A bit less than a year ago I posted about caves virtual and real. I’m going to expand a bit on this today.
I worked for many years as a Linux Systems Administrator, a job which I loved and to a large extent brought home with me. I run a number of Linux systems at home, including the computer that I am writing this on. I have a system that I refer to as my “server” which I use for backups and for things that might get in the way on my desk computer.
When Minecraft was a craze some time ago I didn’t get involved at first but when my grandkids got into it I became interested. In Minecraft you can build elaborate structures, but to do so you need to find and extract the necessary materials, and, depending on the server that you are using, fight off automatic monsters (“mobs”) and other players.
I installed the Minecraft client, tried it out and liked what I saw. However, playing on other peoples’ servers soon became less than satisfactory. I didn’t like the unrealistic ability to “fly” (not fall down when unsupported by things) and the combative aspects of the game were found on many servers.
So, I investigated and tried running my own Minecraft server. This is possible, and not particularly tricky, you still have to pay for the client. There’s nothing wrong with paying for things, of course, and I did pay for it, but being a Linux user I’m always interested in seeing if there is a free version out there. Not of the actual Minecraft naturally, but of a similar program.
Minetest is a very similar program to Minecraft, works in much the same way, but is free, and there were Linux packages available, meaning that the install was simple. So I installed the packages and started playing. (I later downloaded the source code and compiled it, but that is another story. The packages worked fine).
Pretty much everything that you can do in Minecraft you can also do in Minetest. The differences are minor. So everything I say from here on will probably apply to either program.
The game is all about assembling resources to build things, and you assemble resources mainly by mining. You whack a block (say stone) with a tool (say a steel pickaxe) and it disappears and appears in your inventory. When you have enough blocks you can build a wall of them by taking them from your inventory and placing them appropriately. That is the start of your fortress or palace.
A plain stone building is boring, so you will want to acquire some fancy blocks to smarten it up and that is where the game shines. You can make fancy blocks to place on your building, but to do that you need to acquire resources and fabricate or “craft” them. The resources are found under the ground, which requires you to dig down to get them, which is of course where the “Mine” part of the name comes from.
If you dig downwards (on a slope, so that you can return to the surface eventually) you will sooner or later encounter a void or space where there are no blocks. Hopefully you will avoid falling to the bottom and dying. If you carefully climb down to the bottom of the void you are are the bottom of a virtual cave.
The cave may have blocks which look slightly different to the normal blocks. These blocks contain resources, usually ores, that can be collected and used to make other special blocks. For instance a block with iron ores in it can be used to make steel ingots, which can then be used to make steel pickaxes and other useful tools.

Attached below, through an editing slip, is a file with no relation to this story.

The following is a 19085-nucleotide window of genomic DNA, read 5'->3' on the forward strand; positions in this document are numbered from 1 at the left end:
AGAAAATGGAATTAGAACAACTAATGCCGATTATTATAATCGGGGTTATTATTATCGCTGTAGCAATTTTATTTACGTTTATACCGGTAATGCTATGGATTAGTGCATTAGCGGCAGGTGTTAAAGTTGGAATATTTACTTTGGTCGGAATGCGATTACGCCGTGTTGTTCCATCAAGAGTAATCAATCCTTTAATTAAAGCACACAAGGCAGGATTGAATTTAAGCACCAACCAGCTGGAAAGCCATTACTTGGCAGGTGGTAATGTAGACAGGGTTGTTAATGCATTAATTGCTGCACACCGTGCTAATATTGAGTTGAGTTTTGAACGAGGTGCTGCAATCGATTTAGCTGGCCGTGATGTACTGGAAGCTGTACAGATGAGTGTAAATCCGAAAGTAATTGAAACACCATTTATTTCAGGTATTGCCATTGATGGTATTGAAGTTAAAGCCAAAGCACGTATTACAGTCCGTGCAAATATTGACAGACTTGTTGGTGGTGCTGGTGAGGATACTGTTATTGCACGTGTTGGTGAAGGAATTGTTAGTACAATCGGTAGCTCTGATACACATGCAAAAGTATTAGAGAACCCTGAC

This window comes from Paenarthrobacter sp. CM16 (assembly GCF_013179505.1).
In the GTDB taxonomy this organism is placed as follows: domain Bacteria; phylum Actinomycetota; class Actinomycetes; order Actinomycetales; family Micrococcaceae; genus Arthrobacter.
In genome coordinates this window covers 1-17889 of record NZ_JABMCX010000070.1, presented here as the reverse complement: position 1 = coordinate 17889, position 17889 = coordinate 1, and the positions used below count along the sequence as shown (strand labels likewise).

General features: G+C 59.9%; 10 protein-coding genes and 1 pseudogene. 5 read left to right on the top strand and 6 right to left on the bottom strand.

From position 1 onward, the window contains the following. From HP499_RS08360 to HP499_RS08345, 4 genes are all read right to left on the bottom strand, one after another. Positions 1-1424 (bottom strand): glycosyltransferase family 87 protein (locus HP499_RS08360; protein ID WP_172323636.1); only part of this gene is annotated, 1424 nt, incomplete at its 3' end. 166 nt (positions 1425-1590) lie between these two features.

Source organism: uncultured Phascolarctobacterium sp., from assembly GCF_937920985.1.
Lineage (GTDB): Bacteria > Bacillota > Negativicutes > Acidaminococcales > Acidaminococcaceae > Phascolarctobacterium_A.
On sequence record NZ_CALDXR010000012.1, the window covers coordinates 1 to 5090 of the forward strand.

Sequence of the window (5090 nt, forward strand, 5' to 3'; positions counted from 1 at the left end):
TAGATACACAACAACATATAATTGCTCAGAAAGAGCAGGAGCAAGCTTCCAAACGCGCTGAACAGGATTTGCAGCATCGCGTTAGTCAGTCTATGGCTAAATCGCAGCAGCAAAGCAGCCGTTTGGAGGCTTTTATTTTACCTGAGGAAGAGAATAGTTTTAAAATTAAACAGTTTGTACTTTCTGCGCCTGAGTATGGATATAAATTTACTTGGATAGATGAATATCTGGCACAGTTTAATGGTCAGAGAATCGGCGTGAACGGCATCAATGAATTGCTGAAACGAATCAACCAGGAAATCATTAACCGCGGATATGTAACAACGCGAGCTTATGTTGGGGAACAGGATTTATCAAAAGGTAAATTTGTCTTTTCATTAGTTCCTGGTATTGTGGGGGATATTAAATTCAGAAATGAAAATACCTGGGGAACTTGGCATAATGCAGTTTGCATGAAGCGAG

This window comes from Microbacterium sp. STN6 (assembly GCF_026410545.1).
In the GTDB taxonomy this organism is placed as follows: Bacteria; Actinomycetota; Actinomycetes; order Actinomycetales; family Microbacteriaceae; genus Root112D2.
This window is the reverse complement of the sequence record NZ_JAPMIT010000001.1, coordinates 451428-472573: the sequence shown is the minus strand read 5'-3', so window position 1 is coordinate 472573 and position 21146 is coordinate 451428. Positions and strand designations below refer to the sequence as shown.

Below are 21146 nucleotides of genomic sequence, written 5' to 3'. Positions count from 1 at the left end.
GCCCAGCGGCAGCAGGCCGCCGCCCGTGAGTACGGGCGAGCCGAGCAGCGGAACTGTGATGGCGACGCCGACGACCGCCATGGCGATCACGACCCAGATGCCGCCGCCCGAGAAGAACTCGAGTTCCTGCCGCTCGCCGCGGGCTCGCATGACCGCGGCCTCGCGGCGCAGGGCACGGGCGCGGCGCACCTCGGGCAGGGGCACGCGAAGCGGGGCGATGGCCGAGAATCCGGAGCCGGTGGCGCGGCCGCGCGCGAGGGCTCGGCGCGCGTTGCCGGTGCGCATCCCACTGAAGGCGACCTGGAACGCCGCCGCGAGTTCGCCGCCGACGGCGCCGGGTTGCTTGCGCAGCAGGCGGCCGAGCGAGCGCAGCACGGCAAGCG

The game’s caves are similar in many ways to real caves. The topography of the caves is varied, with narrow passageways in some places, deep clefts in others, potholes, and sometimes openings to the surface.
Of course it is dark underground. That means that you need to manufacture torches and carry them in your inventory if venturing underground. A torch placed on the wall will illuminate a small area of the cavern leaving dark voids beyond the torchlight which might be interesting to explore!
The game’s caves often have, just like real caves, uneven floors and there will be much jumping over obstacles, and climbing up and down. Some caves do have flatter floors, as do many real caves.
Some game caves have sloping floor, much like a staircase, and the roof also may slope down, giving the impression of a sloping slit, as is often found in real caves. It is not advisable to skip down the slope into the darkness, of course, as the slope may end in a drop, as may also be found in a real cave.
Game caves are often elongated, just like real caves, and may form large interlinked caverns. Cross passages may start way up on the walls of the caverns, just as happens in real caves. It’s often possible to travel some distance more or less horizontally before one has to climb up or down to continue.
Game caves do not often contain water, which is unlike most real caves, and when they do the water is either in the form of a waterfall or a lake. Long flowing river of water are not common in game caves. Sometimes a cave will contain a lake of lava, or a lava fall which often looks spectacular. Both lava and water may form short flows but will quickly “seep” into the rocks.
Some of the potholes are spectacular. As they are underground and dark, one cannot see the bottom. Often they can edged or mined around and descended that way. Looking back up one can see the torches that one placed on the way down as tiny lights, often to spectacular effect.
I’ve explored both real caves and game caves, there is a great deal of similarity in the experience. In both cases, one has only limited visibility around one, one has a sense of void, and a sense that one may fall. There’s the thrill of discovery as one explores, and a sense of achievement. Unfortunately in the game caves, there are no stalactites and stalagmites to decorate the cave, but perhaps someone will write some in some time.